[00:20:13] Yeah, I guess at the end. I mean, it’s interesting that the one thing that just blew me away, I never figured out when I was like 16, my dad called up and he said, David, he says, come over and bring me some fresh clothes. I just you know, I met the real estate office here and he was for real estate part time. And I never knew why he called me and I never asked them and what it was. He was going to go over to a lady’s house and he was going to paint. He was going to do a drawing of her because she was a beautiful woman. And he was he was going to do this at her house. And he it was like at nine o’clock at night and there was no lights where he was at. And he fell into the pool with all his art stuff. And he writes about it. He says he says he said to himself, he says, oh, my gosh. He says, I’m sinking. But oh, no. But what about all my art stuff? So a kid came running out and says, hey, you need help? He says, will you help? I need I need to get all my art.
[00:21:21] We went back and got his Truxtun and got all his art stuff, but I never knew all that happened. And I never did ask why he would call me on a grant. You know, it was just crazy thing that happened. And, you know, I and the other thing is I heard but he wrote about his trips. I didn’t realize he gave away 90 percent of his paintings. I mean, on a trip to San Francisco, he is in one of these cycles. That was a surprise. We have a handful left, but I still have the original drawings that were in the world, FERA, which is pretty neat, but yeah, other than that, I guess. And he was like you said, he was so determined and he just he read a lot like when he was he’d go into the bedroom and he had in two hours he had taken 12 art books, said, Dad, we could do it. He said that read Radamel. So I mean, he was a speed reader. And so that was a big surprise.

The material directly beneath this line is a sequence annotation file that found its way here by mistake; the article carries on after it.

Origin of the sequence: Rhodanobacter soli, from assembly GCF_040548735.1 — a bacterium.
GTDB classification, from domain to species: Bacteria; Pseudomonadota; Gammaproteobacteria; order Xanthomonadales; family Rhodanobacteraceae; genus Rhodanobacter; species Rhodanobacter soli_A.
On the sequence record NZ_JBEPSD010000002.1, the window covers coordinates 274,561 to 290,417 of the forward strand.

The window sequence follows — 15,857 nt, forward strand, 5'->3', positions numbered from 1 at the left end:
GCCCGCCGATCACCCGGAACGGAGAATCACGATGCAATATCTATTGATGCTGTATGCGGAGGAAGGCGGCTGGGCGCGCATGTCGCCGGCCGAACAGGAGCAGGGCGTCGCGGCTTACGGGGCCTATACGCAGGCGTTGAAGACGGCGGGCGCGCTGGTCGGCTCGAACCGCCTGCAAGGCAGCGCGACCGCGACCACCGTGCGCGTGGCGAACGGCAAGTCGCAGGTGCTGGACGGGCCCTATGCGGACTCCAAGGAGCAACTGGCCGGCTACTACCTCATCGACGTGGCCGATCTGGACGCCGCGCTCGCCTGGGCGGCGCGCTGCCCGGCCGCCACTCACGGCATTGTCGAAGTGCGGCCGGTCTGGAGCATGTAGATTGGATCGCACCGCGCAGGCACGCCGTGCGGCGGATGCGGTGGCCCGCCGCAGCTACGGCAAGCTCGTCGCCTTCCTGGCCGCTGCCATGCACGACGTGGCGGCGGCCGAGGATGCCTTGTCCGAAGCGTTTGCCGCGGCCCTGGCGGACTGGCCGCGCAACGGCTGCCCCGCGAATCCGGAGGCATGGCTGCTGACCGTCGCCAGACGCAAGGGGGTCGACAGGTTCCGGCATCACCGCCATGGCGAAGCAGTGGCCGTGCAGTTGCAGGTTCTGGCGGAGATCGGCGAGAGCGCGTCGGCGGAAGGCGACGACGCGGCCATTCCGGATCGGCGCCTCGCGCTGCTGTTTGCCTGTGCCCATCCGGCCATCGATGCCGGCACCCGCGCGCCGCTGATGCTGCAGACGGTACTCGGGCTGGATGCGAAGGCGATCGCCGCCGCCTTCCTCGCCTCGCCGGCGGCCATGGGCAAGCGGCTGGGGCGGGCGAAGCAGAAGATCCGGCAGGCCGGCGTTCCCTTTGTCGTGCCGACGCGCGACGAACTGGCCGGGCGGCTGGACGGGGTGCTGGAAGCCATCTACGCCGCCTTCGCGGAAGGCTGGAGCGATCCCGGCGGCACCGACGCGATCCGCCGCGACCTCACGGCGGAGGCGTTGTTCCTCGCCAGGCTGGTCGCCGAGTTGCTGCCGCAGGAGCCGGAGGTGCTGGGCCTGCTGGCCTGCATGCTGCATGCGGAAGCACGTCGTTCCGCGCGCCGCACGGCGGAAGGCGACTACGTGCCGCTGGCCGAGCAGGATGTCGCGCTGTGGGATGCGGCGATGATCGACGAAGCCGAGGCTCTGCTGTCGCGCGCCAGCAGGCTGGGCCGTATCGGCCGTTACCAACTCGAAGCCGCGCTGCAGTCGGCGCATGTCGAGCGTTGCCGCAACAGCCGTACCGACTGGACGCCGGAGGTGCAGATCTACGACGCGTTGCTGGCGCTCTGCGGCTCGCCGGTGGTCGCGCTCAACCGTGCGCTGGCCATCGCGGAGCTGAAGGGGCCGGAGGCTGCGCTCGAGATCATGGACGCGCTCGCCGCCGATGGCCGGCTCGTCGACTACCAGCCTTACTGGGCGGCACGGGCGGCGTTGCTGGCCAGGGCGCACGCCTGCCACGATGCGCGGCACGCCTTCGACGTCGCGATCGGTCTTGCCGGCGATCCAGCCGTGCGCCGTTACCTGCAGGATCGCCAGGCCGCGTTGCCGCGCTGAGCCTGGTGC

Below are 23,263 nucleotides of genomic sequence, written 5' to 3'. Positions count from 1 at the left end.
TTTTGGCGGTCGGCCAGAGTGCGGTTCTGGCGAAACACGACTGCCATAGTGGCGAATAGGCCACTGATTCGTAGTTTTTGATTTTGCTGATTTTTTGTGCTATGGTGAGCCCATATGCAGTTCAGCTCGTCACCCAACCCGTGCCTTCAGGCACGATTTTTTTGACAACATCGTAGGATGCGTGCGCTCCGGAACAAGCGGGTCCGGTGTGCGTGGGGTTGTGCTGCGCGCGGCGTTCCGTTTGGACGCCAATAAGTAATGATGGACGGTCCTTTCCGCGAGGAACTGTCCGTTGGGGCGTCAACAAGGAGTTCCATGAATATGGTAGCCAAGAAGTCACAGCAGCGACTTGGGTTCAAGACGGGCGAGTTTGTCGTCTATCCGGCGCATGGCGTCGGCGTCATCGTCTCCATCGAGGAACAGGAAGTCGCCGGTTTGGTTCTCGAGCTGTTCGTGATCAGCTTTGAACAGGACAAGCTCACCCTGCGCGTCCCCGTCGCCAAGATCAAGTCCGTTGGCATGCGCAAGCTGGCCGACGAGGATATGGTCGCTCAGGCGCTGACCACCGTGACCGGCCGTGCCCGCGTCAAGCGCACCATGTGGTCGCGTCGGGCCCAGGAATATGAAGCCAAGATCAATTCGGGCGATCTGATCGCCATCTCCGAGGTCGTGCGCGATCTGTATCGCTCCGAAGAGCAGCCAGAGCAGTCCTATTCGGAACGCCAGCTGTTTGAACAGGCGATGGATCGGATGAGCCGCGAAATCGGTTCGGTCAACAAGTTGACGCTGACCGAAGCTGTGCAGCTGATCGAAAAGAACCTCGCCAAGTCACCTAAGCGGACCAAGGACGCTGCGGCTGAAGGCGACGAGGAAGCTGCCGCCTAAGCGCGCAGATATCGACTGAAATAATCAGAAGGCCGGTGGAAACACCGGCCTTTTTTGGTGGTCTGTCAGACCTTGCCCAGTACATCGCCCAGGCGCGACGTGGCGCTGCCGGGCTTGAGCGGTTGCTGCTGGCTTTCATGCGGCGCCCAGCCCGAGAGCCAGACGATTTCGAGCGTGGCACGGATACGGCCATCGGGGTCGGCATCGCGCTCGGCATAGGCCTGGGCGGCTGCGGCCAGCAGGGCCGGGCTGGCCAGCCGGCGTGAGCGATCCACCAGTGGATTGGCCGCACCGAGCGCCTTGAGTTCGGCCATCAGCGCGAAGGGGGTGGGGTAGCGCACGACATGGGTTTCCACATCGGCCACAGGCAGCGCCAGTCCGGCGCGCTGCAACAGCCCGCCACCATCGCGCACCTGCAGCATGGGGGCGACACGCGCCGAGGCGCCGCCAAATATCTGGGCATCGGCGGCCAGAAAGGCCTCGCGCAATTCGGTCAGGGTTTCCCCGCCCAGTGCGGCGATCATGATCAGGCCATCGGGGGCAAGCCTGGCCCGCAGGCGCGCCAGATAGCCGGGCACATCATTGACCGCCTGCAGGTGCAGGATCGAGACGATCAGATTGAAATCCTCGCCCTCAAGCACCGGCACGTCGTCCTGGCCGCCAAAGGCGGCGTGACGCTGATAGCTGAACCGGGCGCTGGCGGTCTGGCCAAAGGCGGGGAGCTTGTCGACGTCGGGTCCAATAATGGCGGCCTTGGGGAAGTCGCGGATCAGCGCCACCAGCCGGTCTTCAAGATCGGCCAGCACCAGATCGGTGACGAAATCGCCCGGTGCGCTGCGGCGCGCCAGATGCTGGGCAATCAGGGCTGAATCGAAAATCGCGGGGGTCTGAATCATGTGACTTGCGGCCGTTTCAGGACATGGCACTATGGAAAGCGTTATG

[00:22:13] Oh, my goodness. Well, you know, it’s interesting your experience growing up and and having to take care of him and then taking care of your sister and now looking back after years of experience. What what do you find right now, what what do you feel most grateful for right now?
[00:22:39] Right now, I just grateful that I was able to live in the age that I am, I’m in my late sixties and and I’m grateful for my four sons, Cockayne, four sons, and they’re all I never really demanded anything of them. I know I was I was asked by my mom to be a dentist. That didn’t happen with chemical sales for years. That’s been and I’ve been very successful on top of the framework. I was the number one award winning salesman across the country. And I guess I’m thankful that I and I look back and I really learned from all this that, you know, life is short and I kind of follow what Ahmadinejad says. You’re only here that long. So now it’s time to give back. And I’m thankful that I’m healthy. And I and I just have a good attitude and I’m thankful for everything around me. I’m the only sibling left by the last while his three brothers and some of my family, I’m the one. So I want to share my story. I want whatever money it makes. It makes a movie. I want to help the homeless, the mentally ill out there. That’s my goal. That would be. And I want to write my story. I want my sisters because she got all her scrapbooks and she wrote like my dad, which is interesting, and all her notes and everything and all the experiences she had. So I think that’s one of the most things I’m grateful for. Yeah. I mean, there’s a few things, but.